So what I want to do is change that template — to change it from being limited by what my friend Don Pettit, the astronaut, calls "the tyranny of the rocket equation." The rocket equation basically says the bulk of the mass of a rocket is devoted to fuel and tankage, and not to payload. But we can change that by getting our fuel from sources that are already in space. And that's really the argument. It's not a new dream; it's just that now, for the first time, we actually know that it's possible to realize that dream.

Space: There's also the argument that the moon could be a training ground or proving ground for a human mission to Mars. Can you talk a little bit about that?

Spudis: You can use the moon as a proving ground simply because there are many things … that you'll do on any planetary or lunar mission that you can rehearse, practice and perfect by going to the moon.

So, for example, we talk about extracting water from the polar ice of the moon. Well, people say, "Well, that doesn't really apply to what you might do on Mars." Well, actually, it does — because there's ground ice on Mars as well. And in both cases, it involves a similar sequence of activities: You dig up the frozen ground or the ground ice, you melt it or you heat it up to extract the water, you collect the vapor, and you store the product. And you have to handle granular materials at each stage. Now those processes are common to the moon and to Mars both. So by doing that on the moon, you've already established a technology base, a set of procedures and equipment. You've learned what not to do and how to be careful and do only those things that contribute to a successful extraction. And at the same time, you've also tested the machines that you can use on Mars in an environment that closely simulates it.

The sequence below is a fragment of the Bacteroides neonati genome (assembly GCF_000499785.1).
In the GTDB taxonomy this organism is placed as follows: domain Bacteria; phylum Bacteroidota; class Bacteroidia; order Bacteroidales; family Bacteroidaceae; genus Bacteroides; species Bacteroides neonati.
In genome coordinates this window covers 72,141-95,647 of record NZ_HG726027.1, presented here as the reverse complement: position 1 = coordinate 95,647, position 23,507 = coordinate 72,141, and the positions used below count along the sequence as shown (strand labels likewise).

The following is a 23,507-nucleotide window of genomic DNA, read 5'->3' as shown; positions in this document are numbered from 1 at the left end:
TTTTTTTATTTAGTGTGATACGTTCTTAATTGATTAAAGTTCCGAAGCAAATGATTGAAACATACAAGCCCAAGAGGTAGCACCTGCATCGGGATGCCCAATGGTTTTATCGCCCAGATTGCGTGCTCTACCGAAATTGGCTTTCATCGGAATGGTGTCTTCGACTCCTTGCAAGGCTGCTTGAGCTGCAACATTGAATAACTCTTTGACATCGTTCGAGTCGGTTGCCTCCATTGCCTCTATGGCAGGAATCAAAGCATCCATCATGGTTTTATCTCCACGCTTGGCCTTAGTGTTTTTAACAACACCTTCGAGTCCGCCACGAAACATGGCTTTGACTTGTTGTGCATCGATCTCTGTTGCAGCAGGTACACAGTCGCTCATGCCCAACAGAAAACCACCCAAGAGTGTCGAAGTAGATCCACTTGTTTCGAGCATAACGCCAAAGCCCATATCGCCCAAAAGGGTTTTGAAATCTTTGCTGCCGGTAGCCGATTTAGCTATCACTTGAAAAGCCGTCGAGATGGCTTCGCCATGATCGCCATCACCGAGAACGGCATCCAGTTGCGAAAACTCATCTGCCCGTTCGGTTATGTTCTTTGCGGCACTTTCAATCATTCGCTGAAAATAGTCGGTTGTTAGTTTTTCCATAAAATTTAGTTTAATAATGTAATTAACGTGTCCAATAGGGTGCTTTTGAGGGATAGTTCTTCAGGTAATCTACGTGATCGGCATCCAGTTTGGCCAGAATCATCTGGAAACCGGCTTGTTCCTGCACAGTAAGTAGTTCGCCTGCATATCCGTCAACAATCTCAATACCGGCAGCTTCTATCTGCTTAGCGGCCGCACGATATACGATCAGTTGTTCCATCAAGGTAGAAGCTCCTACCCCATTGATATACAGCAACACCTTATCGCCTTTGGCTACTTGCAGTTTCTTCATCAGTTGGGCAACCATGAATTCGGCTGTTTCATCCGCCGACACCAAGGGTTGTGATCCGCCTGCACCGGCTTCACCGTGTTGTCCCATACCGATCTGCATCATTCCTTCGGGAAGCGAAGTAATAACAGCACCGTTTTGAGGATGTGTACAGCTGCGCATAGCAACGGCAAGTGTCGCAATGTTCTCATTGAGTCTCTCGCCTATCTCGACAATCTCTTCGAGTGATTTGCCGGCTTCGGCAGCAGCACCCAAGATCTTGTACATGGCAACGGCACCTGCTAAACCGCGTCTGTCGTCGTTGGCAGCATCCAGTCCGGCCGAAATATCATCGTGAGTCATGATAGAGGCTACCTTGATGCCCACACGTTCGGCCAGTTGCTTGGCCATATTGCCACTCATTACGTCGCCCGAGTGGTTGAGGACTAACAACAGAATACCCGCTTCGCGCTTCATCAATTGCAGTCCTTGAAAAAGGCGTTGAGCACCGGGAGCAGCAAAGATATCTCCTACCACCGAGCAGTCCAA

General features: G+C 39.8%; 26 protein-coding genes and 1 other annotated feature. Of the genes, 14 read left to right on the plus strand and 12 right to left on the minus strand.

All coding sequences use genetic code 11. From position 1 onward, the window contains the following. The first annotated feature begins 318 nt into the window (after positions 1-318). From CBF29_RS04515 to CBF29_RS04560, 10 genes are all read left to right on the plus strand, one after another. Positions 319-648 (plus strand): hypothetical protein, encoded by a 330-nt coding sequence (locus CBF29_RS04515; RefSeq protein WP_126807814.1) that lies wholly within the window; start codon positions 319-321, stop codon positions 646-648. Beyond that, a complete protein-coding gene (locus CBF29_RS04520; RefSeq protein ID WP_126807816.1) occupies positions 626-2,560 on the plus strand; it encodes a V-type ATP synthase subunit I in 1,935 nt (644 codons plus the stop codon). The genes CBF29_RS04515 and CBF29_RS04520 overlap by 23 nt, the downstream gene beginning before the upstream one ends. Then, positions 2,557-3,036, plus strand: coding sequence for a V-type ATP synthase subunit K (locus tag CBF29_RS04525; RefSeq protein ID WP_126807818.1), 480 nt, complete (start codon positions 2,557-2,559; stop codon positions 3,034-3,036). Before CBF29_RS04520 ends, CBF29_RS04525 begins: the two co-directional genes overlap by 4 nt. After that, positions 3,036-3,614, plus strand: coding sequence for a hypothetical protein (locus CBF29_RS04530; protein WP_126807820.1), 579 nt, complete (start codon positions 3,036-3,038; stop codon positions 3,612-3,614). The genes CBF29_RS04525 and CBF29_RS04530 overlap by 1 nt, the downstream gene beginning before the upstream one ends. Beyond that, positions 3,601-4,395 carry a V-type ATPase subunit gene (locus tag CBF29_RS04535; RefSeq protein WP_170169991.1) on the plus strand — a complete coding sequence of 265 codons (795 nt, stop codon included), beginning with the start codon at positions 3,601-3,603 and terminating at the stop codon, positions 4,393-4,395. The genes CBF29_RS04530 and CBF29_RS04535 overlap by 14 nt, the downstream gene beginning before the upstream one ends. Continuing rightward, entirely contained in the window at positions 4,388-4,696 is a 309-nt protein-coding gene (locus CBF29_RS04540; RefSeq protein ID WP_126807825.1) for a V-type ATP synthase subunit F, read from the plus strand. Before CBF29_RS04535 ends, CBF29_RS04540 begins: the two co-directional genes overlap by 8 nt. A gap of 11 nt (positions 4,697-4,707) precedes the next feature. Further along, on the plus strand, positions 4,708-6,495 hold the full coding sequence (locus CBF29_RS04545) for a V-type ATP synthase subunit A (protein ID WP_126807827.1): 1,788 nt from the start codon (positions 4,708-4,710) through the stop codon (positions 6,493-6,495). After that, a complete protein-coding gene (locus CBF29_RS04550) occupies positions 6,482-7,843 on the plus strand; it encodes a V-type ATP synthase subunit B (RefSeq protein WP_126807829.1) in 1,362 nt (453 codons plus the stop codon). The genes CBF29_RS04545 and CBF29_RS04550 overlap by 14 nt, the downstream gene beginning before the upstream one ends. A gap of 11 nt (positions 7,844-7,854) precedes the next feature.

So, it's true that they're two different [worlds], and they have different environments, and they have different histories. But at the same time, there's a lot of commonality. They're both terrestrial, rocky objects. They both have dusty surfaces; they have alien, hard radiation near-vacuum environments from which people have to be protected. They have extremes of temperature, both in terms of cold and heat. And you need to basically adjust your machines and your procedures to those conditions. So, in that sense, the moon is a good proving and testing ground for the kinds of things you're going to be doing later on Mars. It seems like the discussion about NASA's future space plans has come to a fork in the road — the agency can choose the moon or Mars. And it seems like that decision will have to be made soon. Do you agree? Is that the decision NASA needs to make now?

Spudis: Well, the reason it's a decision — or the reason it's being treated as a decision — is that it's assumed that we can't do both. It's assumed there is going to be a limited amount of resources and, therefore, a decision has to be made about what should get the main emphasis, simply because we don't have enough money to do everything.

I would argue that, in that kind of calculus, you want to ask yourself the question, "What is your long-term goal? What are you really trying to get out of human spaceflight?" We've asked that several times over the years. Different people have come up with different answers. I think the answer to that question is what I mentioned earlier: What we really want is the ability to be spacefaring, to be able to go where we want, when we want, to do a variety of different kinds of jobs.

So my argument would be that to do that, you need to develop a permanent space-based system — a system that will be robust enough to allow you to do a wide variety of different things but also allow you to do them repeatedly. You don't want a system that just works once and then you throw it away. So [from] that perspective, the question [should we go to the moon or to Mars?] really doesn't come up — because, of course, the moon is in the critical path, because in order to go to Mars, you need to create a system that will allow you to go to Mars and any other space destination repeatedly and not just once.

An image of the lunar surface captured by astronauts during NASA's Apollo 15 mission in 1971. (Image credit: NASA)